This week we will be continuing in our series “Back to School with James” by looking at James chapter 2. I hope that you are taking the time to read through the book of James this week. I am praying that, as you read, God speaks to you in a personal, powerful, and life-changing way. James has a way of cutting through all the fluff of life and getting right to the heart of the problem, which most often is a problem of the heart.
With that being said, I am looking forward to sharing with you some things that God has strongly confronted me with over the past couple of years. The title of this message is “Exploding the Myth of ‘Acceptable Exceptions’”. We are all susceptible to conforming to the culture around us but God has called us to lead radically counter-cultural lives. Jesus has given us the power to live out that call, and the Holy Spirit stands at the ready to enable us to be transformed by the renewing of our minds (Romans 12.1-2). So, all I have to say is “buckle up buttercup” this Sunday morning is going to be a heart-challenging time.
I’m also excited that you get to hear from Johnathan Van Vleck this week. He’ll be sharing in each service about his experiences this summer serving as your intern here at TFBC. Come and listen to the stories of how God has grown him over the past three months. Also, come prepared to bless Johnathan with a love offering as he heads back to college. I appreciate how generous you have been as a church in the past and I’m excited to give you the opportunity to invest in this young man.
I love you all!
See you Sunday,
STEPS TO PREPARE
PRAY FOR THE SERVICES AND FOR YOURSELF
AND ME AND THE OTHER TEACHERS.
PRAYERFULLY READ THE SCRIPTURES
AND CONSIDER THE DISCUSSION QUESTIONS.
MAKE PLANS TO ATTEND A PREACHING SERVICE AND A SMALL GROUP.
INVITE SOMEONE TO COME WITH YOU.
PREPARING FOR SUNDAY: SMALL GROUP QUESTIONS
SMALL GROUP QUESTIONs
James 2 – Dead Faith
- Are you a doer or a thinker? Are you more likely to act without thinking or think without acting? Give an example.
- How do you define faith?
- How would you explain to a child why we do “good works”?
James continues his series of tests by which his readers can evaluate whether their faith is living or dead. And he clearly says that a faith that is not acted out is really no faith at all. He’s not saying that a person is saved by works (he has already clearly asserted in 1:17–18 that salvation is a gracious gift from God). He is saying that there is a kind of apparent faith that is dead and does not save (vv. 14, 17, 20, 24, 26). It is possible James was writing to Jewish Christians who had embraced the mistaken notion that since righteous works and obedience to God’s law were not effective for salvation, they were not necessary at all. Thus, they reduced “faith” to a mere mental assent to the facts about Christ.
The truth that James emphasizes in this text is that what we do reveals who we are. He is not speaking simply of beliefs and intentions in general, but of the foundational belief of saving faith. The genuineness of one’s profession of faith in Jesus Christ as Savior and Lord is evidenced more by what a person does than by what he claims. As you study the passage, ask God to give you insight into the important relationship between faith and works, and to help you have a living faith.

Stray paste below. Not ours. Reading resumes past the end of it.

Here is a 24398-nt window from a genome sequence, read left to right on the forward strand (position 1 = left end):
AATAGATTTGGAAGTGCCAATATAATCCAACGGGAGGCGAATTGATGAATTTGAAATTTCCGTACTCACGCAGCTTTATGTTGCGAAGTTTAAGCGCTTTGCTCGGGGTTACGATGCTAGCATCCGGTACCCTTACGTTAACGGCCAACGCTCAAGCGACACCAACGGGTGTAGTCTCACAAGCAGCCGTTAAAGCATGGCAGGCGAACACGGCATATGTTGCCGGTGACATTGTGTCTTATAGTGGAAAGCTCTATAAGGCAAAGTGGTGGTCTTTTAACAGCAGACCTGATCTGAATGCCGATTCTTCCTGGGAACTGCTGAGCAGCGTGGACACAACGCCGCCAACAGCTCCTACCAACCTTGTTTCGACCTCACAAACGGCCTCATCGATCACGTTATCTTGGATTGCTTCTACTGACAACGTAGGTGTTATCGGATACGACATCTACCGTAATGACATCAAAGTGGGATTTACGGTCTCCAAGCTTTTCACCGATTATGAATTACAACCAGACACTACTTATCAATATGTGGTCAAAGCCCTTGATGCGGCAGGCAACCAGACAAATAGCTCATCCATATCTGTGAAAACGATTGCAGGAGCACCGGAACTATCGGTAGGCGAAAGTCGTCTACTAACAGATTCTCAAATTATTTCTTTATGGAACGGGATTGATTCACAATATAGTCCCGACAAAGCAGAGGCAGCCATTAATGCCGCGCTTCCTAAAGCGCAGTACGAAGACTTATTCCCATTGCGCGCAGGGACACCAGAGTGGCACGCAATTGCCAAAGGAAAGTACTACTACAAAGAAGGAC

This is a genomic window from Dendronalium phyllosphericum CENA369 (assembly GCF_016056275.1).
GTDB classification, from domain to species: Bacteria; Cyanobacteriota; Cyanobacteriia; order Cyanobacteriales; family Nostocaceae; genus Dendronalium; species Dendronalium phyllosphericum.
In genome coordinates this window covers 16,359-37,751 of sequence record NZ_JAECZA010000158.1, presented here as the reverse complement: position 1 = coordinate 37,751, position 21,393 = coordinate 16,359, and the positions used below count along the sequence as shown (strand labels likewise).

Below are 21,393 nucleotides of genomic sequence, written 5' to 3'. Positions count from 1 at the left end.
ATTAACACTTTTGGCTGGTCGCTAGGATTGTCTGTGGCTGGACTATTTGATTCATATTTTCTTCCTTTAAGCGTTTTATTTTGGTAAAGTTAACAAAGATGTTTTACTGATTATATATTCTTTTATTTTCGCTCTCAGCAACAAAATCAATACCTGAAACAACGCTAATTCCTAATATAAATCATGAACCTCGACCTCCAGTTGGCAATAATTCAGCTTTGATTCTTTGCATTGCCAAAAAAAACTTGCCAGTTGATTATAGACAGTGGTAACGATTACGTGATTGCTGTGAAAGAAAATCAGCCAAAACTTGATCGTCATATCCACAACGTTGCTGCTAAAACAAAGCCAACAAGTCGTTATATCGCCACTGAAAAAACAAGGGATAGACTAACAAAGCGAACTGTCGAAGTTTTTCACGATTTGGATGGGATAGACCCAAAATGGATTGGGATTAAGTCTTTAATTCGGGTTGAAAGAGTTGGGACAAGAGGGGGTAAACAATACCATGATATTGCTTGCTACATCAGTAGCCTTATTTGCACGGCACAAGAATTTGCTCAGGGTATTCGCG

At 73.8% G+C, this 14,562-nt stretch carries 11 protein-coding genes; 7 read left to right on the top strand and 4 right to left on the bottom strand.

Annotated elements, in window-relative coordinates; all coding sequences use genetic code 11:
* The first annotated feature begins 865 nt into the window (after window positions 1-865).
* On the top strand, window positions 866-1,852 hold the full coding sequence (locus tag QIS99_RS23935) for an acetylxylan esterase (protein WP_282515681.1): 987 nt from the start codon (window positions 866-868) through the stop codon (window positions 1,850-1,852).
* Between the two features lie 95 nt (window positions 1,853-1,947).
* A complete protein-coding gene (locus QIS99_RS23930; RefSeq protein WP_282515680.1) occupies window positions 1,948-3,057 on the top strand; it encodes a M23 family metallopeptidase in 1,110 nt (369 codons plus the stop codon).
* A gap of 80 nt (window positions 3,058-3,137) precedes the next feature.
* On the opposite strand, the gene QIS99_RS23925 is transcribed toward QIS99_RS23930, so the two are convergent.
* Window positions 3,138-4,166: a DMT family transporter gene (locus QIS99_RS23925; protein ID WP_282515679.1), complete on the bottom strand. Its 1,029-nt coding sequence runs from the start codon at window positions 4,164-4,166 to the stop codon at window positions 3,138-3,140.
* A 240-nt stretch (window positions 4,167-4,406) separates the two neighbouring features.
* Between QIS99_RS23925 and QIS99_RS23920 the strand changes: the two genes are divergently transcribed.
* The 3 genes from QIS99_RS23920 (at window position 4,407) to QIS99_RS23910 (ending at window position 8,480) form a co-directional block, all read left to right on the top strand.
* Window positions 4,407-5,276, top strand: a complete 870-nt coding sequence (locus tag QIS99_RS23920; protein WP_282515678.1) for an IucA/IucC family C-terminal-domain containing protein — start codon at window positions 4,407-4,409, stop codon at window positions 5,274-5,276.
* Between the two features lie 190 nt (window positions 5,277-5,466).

Read James 2.14-20
- What two examples does James cite to show the futility of faith without works (vv. 15-6, 19)? How are these good examples of dead faith?
- Do you think James proves his point? Why do you think so?
- Is James suggesting that helping the poor and hungry is a prerequisite to salvation? How do you know?
- What did James mean when he said that the “demons believe”? How does this emphasize the difference between dead faith and genuine saving faith?
Jesus told a parable that also illustrates how true faith reveals itself through doing good to others.
Read Matthew 25:31–46.
- What does this parable reveal about the relationship between faith and works? How is the King able to tell which are His true subjects?
Read Ephesians 2.8-10
- What more do we learn about the relationship between salvation and works?
Read Luke 19.1-10
- What does this incident reveal about the transforming nature of saving faith? (Other verses to consider: Acts 19.18-19; 1 Thess. 1.9)
It cannot be stressed too often that no one can be saved by works. Salvation is entirely “by grace . . . through faith, and that not of yourselves; it is the gift of God, not of works, lest anyone should boast” (Eph. 2:8–9). If works could have any part in salvation, it would no longer be by God’s grace. But neither can it be stressed too often that, as James declares in the present passage, “faith by itself, if it does not have works, is dead” (2:17). Genuine, transforming faith not only should but will, produce genuine good works, notably repentance and obedient submission to Christ’s lordship. This is the expression of the new nature, created in the new birth (2 Cor. 5:17). It will not be perfect obedience and repentance, but good works will be present. We might say that it costs us nothing to become a Christian but everything to live fully as one.
- What have you learned about the dangers of only doing good works?
Of only having a head-knowledge faith?
- Someone has asked, “If you were tried in a court of law for being a Christian, would there be enough evidence to convict you?” How would you answer this? What undeniable proof of God’s saving and sanctifying work do you see in your life?
- How can we best pray for you this week?